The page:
Q&A with Dr. Andrew Janoff, Chairman and CEO of Taaneh.
Q: One of the most significant deterrents to anti-counterfeiting measures is cost. What are some cost-effective strategies that can help the marketplace in the battle against counterfeit drugs?
Janoff: Counterfeiting now accounts for hundreds of billions of dollars in lost revenues each year across multiple industries including pharmaceuticals, electronics, clothing, accessories, and foods. While some anti-counterfeiting technologies can be expensive, the cost is generally only a fraction of the revenue lost through counterfeiting. In the pharmaceutical sector, counterfeit products also carry a significant risk to the health and safety of consumers.
The key issue is whether these technologies provide the level of protection and product verification that manufacturers need. In terms of both costs and effectiveness, the use of an anti-counterfeiting technology based on the use of diamond powder has many advantages. Diamond powder is a safe and inexpensive substance that can be added directly to a drug’s formulation or labeling/packaging without interrupting most existing manufacturing processes. Diamond exhibits an array of unique characteristics when exposed to different wavelengths of light that are almost impossible to replicate. When diamond powder is added to both a drug and its packaging, its presence, confirming product authenticity, can be instantly identified with a handheld scanner at any point of production, even when a drug is separated from its packaging.
Q: It would seem that the use of diamond-based technology would be extremely expensive, what type of ROI does this technology provide?
Janoff: We primarily think of diamonds as the precious stones in jewelry, but those diamonds are actually only a small, carefully cultivated and refined percentage of all available diamond. For use in industrial purposes, diamond powder is a widely available cost-effective anti-counterfeiting option. As a result, the ROI in terms of investment in anti-counterfeiting technology based on diamond for manufacturers across multiple industries can be highly favorable.
Q: Which approach, both in general and specific to this diamond-based technology, do you advocate more highly—in terms of implementing anti-counterfeiting technology into the drug or vaccine itself or the packaging?
Janoff: It is crucial that modern anti-counterfeiting methods be able to confirm the authenticity of both a drug and its packaging at any stage as a product travels from manufacturer to consumer. To do this, it is essential to be able to confirm authenticity even when a product is separated from packaging. The most effective anti-counterfeiting technologies will be able to provide this level of authentication easily and cost-effectively. In the case of diamond, both packaging and product can be instantly authenticated using a hand-held scanner. The thousands of unique spectral images that are created by diamond are also almost impossible for counterfeiters to anticipate and replicate.
Q: On-line pharmacies have been a leading source of many counterfeit drug initiatives. Can the use of diamonds or other technologies have an impact in fighting against these on-line sources?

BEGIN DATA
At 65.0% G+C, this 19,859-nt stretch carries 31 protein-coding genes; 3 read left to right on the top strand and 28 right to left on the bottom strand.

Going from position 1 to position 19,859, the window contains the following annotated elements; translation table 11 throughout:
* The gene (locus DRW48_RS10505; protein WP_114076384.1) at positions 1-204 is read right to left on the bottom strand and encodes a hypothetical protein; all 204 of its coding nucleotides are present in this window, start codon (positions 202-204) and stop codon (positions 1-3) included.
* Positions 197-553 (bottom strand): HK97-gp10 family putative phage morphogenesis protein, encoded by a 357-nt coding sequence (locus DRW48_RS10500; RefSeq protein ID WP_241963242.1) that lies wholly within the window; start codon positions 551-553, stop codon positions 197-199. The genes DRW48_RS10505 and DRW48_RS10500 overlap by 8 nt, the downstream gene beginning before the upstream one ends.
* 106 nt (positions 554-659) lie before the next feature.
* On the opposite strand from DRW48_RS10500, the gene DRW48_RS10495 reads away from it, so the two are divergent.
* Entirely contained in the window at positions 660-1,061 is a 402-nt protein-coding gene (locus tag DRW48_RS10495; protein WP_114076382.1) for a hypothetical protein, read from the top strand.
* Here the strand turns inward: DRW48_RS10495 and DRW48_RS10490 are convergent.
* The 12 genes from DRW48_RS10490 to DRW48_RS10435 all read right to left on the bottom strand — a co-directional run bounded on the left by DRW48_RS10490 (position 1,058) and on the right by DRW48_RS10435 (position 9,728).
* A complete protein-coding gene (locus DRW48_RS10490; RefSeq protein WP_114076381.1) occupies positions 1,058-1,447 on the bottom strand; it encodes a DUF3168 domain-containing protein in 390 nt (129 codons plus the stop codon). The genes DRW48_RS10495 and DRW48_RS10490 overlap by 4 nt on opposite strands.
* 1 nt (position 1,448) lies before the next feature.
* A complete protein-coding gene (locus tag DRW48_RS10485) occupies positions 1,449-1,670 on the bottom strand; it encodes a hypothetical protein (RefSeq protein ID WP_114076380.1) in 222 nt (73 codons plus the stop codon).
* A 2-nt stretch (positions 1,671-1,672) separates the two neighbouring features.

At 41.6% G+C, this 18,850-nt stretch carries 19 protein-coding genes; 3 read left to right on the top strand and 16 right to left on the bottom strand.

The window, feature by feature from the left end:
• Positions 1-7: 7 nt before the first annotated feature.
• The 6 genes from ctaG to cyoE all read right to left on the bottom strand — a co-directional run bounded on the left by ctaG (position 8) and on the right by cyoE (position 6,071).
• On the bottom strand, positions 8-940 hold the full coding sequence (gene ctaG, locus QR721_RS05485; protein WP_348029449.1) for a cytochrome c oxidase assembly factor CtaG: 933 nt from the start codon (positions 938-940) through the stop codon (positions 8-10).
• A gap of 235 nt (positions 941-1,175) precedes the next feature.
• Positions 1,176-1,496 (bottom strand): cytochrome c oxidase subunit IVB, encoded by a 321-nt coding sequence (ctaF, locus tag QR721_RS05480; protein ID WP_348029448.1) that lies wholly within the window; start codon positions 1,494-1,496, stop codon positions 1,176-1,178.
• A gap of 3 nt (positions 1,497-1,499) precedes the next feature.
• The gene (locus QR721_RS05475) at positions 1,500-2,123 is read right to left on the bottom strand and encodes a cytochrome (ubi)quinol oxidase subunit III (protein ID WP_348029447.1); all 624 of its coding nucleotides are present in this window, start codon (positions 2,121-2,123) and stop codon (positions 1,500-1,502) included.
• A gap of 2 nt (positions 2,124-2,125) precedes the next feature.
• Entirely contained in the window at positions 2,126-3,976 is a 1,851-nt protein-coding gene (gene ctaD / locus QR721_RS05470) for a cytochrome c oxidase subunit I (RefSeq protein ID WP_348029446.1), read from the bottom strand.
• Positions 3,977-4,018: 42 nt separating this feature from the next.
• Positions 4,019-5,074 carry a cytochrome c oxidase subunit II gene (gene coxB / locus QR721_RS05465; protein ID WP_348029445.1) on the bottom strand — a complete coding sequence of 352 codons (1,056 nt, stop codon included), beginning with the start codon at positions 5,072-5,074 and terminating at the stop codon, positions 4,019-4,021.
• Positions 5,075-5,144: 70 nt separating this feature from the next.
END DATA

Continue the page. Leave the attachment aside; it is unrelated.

Janoff: By adding diamond powder to both the product and the package, we are aiming to cut down counterfeiting regardless of where drugs were purchased. Authenticity can be confirmed instantly with a simple handheld device at any stage in production. We can also envision this technology being developed in conjunction with smart phones enabling verification at the consumer level.
Q: Another complication of anti-counterfeiting strategies is how they can slow development and commercialization efforts. What thoughts can you offer in terms of keeping products safe without missing key timelines?
Janoff: A diamond-based authentication system can be implemented into most currently used manufacturing and packaging technologies, so the additional technology investment is likely to be minimal for most manufacturers. Diamond powder can be added directly into the formulation of most drugs with no impact on manufacturing processes. It can also be readily added to the inks used to print labels or packaging. Its presence can be confirmed even in trace amounts. As a result, the use of diamond in authentication is unlikely to affect manufacturing processes or timetables significantly.
Q: What do you feel will be the most impactful development in the drug counterfeiting scene, other than the implementation of diamond-based technologies, over the next 12-18 months?
Janoff: Counterfeiting will always be an evolving challenge, but the next big breakthroughs in anti-counterfeiting technologies will be those capable of confirming the authenticity of a drug even when it is separated from its packaging. Many current authentication methods such as serialization or color coding become ineffective once the drug is removed from its packaging.
With diamond powder authentication, the origin and authenticity of both the drug and packaging can be confirmed independently, which will be crucial to fighting counterfeiting in the years to come. We expect others to work to develop technologies that offer this advantage.
Q: Are there any other thoughts or observations relative to drug counterfeiting that you’d like to share?
Janoff: No single approach is foolproof. Criminals will always look for new ways to break through even the most advanced anti-counterfeiting technologies. Diamond offers the strongest available solution to the challenges in counterfeiting and the opportunity to address many of the limitations on currently used anti-counterfeiting technologies.